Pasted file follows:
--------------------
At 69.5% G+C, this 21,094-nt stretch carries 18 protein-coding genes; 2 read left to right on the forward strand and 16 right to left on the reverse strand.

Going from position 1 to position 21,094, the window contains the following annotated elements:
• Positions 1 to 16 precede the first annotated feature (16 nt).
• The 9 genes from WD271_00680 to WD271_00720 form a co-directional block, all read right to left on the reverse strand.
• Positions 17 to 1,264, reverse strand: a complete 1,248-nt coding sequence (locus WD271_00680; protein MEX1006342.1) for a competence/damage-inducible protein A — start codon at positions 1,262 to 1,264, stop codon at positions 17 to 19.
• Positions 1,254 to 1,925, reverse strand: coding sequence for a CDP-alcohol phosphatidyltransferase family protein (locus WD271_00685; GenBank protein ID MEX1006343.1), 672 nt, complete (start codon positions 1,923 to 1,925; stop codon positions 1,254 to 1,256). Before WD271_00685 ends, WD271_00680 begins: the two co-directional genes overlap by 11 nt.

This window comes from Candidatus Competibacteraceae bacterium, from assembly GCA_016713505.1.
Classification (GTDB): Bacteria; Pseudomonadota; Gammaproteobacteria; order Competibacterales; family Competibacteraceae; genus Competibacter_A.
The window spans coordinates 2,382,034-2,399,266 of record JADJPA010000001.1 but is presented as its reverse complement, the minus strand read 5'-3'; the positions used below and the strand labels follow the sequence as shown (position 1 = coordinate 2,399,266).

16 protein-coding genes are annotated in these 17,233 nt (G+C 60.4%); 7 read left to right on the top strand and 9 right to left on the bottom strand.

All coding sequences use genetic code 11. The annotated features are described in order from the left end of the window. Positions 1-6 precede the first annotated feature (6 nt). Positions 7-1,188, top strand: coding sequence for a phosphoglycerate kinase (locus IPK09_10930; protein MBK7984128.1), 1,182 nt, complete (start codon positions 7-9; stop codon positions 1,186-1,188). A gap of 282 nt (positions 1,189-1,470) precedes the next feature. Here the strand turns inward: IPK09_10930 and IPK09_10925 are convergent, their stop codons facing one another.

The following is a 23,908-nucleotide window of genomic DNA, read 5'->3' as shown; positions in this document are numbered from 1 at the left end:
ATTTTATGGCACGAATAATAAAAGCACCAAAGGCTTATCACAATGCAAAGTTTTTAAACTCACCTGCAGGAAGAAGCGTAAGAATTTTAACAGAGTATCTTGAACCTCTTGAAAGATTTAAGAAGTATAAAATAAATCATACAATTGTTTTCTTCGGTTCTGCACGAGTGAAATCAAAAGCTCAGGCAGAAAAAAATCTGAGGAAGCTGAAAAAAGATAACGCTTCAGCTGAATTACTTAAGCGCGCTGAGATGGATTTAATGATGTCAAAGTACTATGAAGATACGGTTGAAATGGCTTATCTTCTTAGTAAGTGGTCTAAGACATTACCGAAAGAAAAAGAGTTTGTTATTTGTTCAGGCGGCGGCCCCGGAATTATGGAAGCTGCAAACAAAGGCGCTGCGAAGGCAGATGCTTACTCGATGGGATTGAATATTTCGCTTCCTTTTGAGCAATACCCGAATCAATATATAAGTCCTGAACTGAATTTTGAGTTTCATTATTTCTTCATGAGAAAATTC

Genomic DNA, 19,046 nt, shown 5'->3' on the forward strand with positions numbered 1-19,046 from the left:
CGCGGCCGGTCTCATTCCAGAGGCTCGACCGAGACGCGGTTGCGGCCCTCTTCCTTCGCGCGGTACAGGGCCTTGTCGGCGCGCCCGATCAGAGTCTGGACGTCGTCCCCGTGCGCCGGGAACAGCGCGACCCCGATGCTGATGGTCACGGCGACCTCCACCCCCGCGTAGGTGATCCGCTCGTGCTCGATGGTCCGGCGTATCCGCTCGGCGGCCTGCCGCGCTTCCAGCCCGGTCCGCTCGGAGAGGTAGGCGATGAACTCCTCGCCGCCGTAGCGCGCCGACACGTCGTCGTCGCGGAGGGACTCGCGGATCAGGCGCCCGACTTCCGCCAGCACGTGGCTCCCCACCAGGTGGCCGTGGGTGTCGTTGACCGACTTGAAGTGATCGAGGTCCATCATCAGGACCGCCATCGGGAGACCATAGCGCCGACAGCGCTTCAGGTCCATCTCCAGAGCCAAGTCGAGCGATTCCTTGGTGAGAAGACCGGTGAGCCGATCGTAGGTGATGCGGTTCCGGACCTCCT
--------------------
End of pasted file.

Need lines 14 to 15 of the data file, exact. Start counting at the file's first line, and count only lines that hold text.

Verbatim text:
Genomic DNA, 19,046 nt, shown 5'->3' on the forward strand with positions numbered 1-19,046 from the left:
CGCGGCCGGTCTCATTCCAGAGGCTCGACCGAGACGCGGTTGCGGCCCTCTTCCTTCGCGCGGTACAGGGCCTTGTCGGCGCGCCCGATCAGAGTCTGGACGTCGTCCCCGTGCGCCGGGAACAGCGCGACCCCGATGCTGATGGTCACGGCGACCTCCACCCCCGCGTAGGTGATCCGCTCGTGCTCGATGGTCCGGCGTATCCGCTCGGCGGCCTGCCGCGCTTCCAGCCCGGTCCGCTCGGAGAGGTAGGCGATGAACTCCTCGCCGCCGTAGCGCGCCGACACGTCGTCGTCGCGGAGGGACTCGCGGATCAGGCGCCCGACTTCCGCCAGCACGTGGCTCCCCACCAGGTGGCCGTGGGTGTCGTTGACCGACTTGAAGTGATCGAGGTCCATCATCAGGACCGCCATCGGGAGACCATAGCGCCGACAGCGCTTCAGGTCCATCTCCAGAGCCAAGTCGAGCGATTCCTTGGTGAGAAGACCGGTGAGCCGATCGTAGGTGATGCGGTTCCGGACCTCCT